Microsoft Surface ad targets preppy, Glee-watching youngsters
Kids just wanna get in touch with each other
Is it an Apple advert, a commercial for insurance, or an episode of Glee? No, it’s the first Surface commercial from Microsoft.
Hot on the heels of Microsoft’s Windows 8 ad – which seemed to bury the tablet and emphasise the traditional PC – Microsoft's latest ad flogs its own hardware: the Windows 8-based Surface.
The ad is shot on a sun-kissed California campus among the traditionally Apple-happy student body. There’s lots of snapping and clicking – very much in vogue among Don-Draper hopefuls - body-popping plus formation jumping and twirling by kids in starched whites and pressed plaid to prove Microsoft’s Windows-8 Ultrabook is fresh.
There’s a single pair of senior citizens to show "it's there if you want it gramps", but the grey-dollar isn’t really Microsoft’s core demographic on this thing.
Move over mouse wrinklies, the kids wanna touch.
The ad is brighter and fresher than the pitch for Windows 8 on the PC, as Microsoft tries to differentiate Surface and versions of Windows 8.
Surface was unveiled by Microsoft in June as the company’s first own-branded PC. Surface goes on sale on 26 October in the US, the same date as the general launch of Windows 8.
There will be two devices, and here’s where it starts to get confusing for potential consumers who are used to one idea of Windows, if they even notice what's running.
There will be a 676g ARM-powered Surface tablet running the version of Windows 8 for tablets, called Windows RT. This is 9.3mm thick. There is also a 909g Intel machine running Windows Pro – 13.5mm thick – which will also run on PCs, laptops, Ultrabooks and dockable tabs. This machine features an Intel Core processor. Both Surfaces will be come in 32GB and 64GB flavours and feature a 10.6-inch HD display.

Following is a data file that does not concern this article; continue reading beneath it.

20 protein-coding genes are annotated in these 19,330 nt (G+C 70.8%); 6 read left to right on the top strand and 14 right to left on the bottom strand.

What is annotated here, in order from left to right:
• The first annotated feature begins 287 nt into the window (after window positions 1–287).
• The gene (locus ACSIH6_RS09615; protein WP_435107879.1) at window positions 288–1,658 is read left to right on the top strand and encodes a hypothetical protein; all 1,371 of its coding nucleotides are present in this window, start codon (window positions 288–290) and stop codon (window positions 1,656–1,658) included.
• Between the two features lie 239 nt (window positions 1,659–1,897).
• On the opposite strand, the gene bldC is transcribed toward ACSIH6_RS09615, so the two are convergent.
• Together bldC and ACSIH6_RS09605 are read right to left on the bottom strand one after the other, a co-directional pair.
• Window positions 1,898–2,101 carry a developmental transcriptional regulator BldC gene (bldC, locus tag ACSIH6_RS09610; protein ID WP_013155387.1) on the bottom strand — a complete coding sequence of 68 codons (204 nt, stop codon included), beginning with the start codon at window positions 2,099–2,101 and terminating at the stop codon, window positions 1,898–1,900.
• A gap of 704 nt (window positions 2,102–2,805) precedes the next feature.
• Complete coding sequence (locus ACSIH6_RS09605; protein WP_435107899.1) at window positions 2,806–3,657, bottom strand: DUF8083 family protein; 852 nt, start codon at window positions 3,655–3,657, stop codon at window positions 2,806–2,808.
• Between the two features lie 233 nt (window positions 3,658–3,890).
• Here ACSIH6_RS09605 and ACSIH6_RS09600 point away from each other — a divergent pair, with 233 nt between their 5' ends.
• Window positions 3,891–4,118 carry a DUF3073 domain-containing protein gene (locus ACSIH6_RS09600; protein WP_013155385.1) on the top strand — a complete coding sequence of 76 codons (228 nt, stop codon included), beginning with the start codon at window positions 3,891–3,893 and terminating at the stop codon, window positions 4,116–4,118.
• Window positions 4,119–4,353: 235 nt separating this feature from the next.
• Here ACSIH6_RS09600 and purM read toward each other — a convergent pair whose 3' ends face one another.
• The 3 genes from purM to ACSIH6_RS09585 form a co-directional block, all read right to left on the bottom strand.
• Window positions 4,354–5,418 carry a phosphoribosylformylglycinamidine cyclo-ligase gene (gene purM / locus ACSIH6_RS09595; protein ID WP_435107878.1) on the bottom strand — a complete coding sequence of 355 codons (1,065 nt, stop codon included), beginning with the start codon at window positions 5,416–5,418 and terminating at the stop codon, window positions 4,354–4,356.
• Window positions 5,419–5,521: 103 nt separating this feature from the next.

The important details of battery life and price have not been revealed. Also, Surface won’t be available worldwide – it’ll be available at Microsoft’s US stores and select online locations. More details on all of these are expected at the launch later this month. ®
Re: The point is..........what?
> how is WinRT more secure than iOS
By limiting connectivity to VMSNET running over Token ring the potential for virus infection has been greatly reduced.
In addition, binaries will not only have to be signed but they can only be installed by typing them in from listings printed in the back of magazines.
The use of weak passwords have been prevented by the removal of 'p' 'a' 's' 'w' 'o' 'r' and 'd' keys from the keyboard
"Does it actually DO anything?"
Of course not. It's intended to compete with the iPad.
That advert would be reason enough not to buy a Surface.
Worth an immediate consideration?
The hardware looks interesting, but no thanks. Call me lazy, but I'll wait for someone else to do the hard work in figuring out how to install Linux first.
Just watched it with the sound off (I'm in work...) so I've no idea if anything is said on it, but the message seems to be "Screen! Clip-on keyboard! Flap! Dancing kids! Body popping! Nice pensioners!" I'm a bit confused.
In other news I'm reverting my laptop to Windows 7 next week. I've tried Windows 8 for the last month and I can't stand it any more.